Whale of a Time

On this snowy New Year’s Day, though I do love the snow, I think about the warmth of Hawaii, and the humpback whales, who are there now.  It is their time to mate and to calf, having made their 6,000 mile trek from Alaska, where they eat all summer.

This story takes place a few years ago off the big island of Hawaii.

I am on a boat with my good friends, Carlos and Margaret Eyles. Carlos has come to take some whale pictures. Margaret and I, to experience the beautiful cobalt blue of the water and to see whatever wildlife shows up. We see a whale breach about 200 yards starboard. Margaret and I are hot, so we jump in to cool off. She swims off in one direction, and I go in another.

Often, I have stayed under water for as long as I can, to hear the whales singing far away. But I have always dreamed of hearing them sing close to me, to feel the vibration of it. Only males sing, and they all sing the same song.  All over the world, the same song. They change it over time. The song at the beginning of the winter is quite different than the one at the end of winter.  They don’t sing all summer, while they eat, and when the song starts up again the following winter, it sounds the same as the year before, and then it changes, a phrase at a time,  A song from this year would be unrecognizable 5 years from now.
I have also dreamed of having eye contact with a whale, an inter-species connection with something so large and so ancient. They are known to be larger than anything on earth ever.  They are bigger than the largest known dinosaur…the size of 30 large elephants.

I look down, and see something as big as an 18 wheeler going by about 200 feet below me. It keeps passing and passing….and passing. How can it be so big? …and passing. Still passing! It is followed closely by a Volkswagen van. A mom and calf. I am ecstatic to see these shadows below me. I listen to them talking to each other. The frequencies are as high and as low as I can hear. Then an even bigger shape appears below me. It begins to float upward. I am full of anticipation as it nears.

I am struck by the enormity of it, and my excitement becomes slightly tainted by fear. Its size is almost beyond comprehension.  If he keeps coming up, and doesn’t want me here, I am toast. If he doesn’t see me, and hits me accidentally, I am toast. It keeps coming up, and my awareness goes to my breath, which suddenly sounds quite loud through my snorkel. Then louder, Louder and LOUDER! I am hyperventilating. I try to calm myself and surrender to the experience, letting go of fear and settling into love.  I am afraid. Ok, self, what is the worst that could happen? I could die. Are you willing to die for this experience? Um…Yes! Yes, I am. I then go directly into my heart and let go of all fear, because….what a way to go! I know, stupid, right? Maybe. It is such a strange feeling – being on the edge of love and fear – and going back and forth between the two. I succeed in remaining in my heart, and am just beaming love to this whale.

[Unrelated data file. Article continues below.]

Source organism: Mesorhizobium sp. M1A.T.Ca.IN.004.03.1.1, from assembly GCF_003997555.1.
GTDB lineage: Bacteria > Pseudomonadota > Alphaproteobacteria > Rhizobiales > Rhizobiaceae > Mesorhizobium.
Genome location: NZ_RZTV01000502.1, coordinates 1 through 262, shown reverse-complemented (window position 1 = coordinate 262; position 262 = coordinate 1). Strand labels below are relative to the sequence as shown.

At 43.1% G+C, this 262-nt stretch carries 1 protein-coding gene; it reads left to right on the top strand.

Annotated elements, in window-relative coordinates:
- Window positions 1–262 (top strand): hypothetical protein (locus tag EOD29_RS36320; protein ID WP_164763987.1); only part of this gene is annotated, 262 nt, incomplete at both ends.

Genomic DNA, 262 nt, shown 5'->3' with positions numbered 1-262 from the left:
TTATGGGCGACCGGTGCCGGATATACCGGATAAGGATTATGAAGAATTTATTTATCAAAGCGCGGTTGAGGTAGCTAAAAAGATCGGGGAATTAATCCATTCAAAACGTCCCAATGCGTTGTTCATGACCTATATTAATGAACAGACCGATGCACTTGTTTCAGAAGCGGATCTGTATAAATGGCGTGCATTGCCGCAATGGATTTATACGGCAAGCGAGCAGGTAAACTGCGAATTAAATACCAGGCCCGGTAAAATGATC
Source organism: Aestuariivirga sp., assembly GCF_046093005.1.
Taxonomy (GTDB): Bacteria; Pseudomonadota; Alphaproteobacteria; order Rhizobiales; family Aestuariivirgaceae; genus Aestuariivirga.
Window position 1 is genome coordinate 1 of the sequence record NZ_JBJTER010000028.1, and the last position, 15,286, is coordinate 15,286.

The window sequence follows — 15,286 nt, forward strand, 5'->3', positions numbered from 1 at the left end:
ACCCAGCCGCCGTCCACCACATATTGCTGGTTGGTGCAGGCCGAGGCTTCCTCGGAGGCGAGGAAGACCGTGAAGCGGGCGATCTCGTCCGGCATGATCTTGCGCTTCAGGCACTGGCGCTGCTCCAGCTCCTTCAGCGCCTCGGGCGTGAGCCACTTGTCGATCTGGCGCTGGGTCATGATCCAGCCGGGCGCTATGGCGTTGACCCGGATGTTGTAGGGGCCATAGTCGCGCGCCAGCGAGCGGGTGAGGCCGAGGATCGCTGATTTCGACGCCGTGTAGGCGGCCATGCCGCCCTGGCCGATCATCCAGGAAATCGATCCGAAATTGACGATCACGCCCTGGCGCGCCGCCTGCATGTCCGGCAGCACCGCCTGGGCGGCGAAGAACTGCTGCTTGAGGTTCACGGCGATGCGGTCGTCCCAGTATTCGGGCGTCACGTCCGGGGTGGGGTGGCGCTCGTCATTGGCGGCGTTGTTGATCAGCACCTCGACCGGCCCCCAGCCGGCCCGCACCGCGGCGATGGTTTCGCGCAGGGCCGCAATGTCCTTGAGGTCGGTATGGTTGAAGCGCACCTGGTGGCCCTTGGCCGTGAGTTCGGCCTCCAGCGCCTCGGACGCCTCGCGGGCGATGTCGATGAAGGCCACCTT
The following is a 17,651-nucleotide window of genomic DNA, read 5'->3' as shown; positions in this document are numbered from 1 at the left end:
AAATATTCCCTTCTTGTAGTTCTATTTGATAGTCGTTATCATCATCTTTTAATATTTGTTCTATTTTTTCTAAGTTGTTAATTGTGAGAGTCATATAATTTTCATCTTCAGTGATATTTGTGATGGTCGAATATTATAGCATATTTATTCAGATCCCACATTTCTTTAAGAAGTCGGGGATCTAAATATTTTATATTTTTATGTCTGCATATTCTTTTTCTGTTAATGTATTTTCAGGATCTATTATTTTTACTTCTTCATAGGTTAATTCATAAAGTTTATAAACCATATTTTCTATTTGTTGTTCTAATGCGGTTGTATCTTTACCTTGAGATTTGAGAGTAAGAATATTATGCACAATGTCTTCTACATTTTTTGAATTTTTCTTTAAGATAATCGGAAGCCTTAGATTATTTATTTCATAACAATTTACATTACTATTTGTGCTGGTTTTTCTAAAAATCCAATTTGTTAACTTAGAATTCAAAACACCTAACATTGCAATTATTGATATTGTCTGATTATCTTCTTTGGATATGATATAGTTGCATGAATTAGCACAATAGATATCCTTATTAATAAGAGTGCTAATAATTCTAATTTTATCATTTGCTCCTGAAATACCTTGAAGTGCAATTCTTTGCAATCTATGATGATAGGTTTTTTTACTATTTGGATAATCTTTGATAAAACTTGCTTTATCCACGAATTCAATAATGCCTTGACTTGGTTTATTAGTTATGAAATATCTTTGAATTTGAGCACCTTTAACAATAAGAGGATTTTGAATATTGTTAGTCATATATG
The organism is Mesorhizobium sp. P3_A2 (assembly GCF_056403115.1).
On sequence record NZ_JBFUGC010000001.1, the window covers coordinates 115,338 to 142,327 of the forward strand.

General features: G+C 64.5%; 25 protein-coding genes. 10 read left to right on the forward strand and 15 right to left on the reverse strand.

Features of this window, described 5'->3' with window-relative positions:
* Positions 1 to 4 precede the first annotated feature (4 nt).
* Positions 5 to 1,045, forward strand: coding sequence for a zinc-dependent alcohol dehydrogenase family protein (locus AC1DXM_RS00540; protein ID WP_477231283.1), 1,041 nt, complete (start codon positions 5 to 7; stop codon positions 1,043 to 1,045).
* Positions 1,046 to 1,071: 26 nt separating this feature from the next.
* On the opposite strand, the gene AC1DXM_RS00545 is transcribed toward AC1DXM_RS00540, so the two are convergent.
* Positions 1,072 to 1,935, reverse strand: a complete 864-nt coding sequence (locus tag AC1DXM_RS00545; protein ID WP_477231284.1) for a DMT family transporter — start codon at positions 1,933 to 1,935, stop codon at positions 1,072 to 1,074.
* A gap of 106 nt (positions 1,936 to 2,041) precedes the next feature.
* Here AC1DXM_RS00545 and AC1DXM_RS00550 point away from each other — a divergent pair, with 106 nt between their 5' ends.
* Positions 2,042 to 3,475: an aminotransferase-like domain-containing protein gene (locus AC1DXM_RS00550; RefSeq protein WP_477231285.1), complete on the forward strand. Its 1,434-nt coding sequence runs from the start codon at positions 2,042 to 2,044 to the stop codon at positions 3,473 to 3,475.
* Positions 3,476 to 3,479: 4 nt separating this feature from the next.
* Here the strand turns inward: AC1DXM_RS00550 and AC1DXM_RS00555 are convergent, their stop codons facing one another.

photo by Carlos Eyles

The whale is fully in sight now and still coming toward me. Just when it seems I am about to end up on this whale’s back as it rises beneath me, he does this very slow, very deliberate balletic Tai Chi move, missing my face with his fin by inches. He circles me five times, enveloping and infusing me with direct, focused eye to eye contact, as I keep turning to meet his gaze. I am transfixed. My Soul awakens, and all walls come down. I find myself melting into this whale. It is all there is in the world in this moment – the connection between us. He comes closer still with exquisite grace, and slowly turns over, so we are belly to belly. I am not that much bigger than his eye.  I am close enough to touch, but I do not. I feel such love for this whale, that I begin to cry, which doesn’t really work with a snorkel, so I contain the love in my body and continue to beam it to the whale.

I am needed on the boat, so I begin to swim away. The whale follows me, still belly to belly. Just as I reach the boat, he vanishes. I guess he was seeing me home. I got back on the boat, and burst into tears.

Margaret had also cried, having swum with the mom and calf.

Later in the day, there is a second group of whales, the same distance away as the first.

Carlos and I jump in. They approach us. They dance with each other. It is a gentle, sensuous dance with movements I do not know.  The only thing I have to compare this to, again, is ballet and Tai Chi. It is so slow and graceful.  How can these giant creatures be so graceful?!  There is no jerkiness or wasted gesture. The pace is smooth and intentioned.  It is peaceful and loving. I am struck by their beauty, and feel honored to witness their romance.  Another whale joins the dance, which adds a competitive element between two males.  The energy changes.  I begin to feel tense, as the female puts me between herself and one of the males, as if to protect herself from the rivalry. Soon though, both males turn upside down and start singing to her. She settles down and places herself horizontally under their vertical bodies. The sound is strangely haunting, but very loud. I feel as if there are huge wind chimes inside my heart and lungs. I am stunned and unable to move as I am filled with vibrations of bliss. I am needed on the boat again, so I leave the song, but it stays with me to this day. On the way back, the wind on our wet bodies is cold. Margaret looks at my blue lips, goose bumped skin and uncontrollable shivering, and says, “You look freezing.”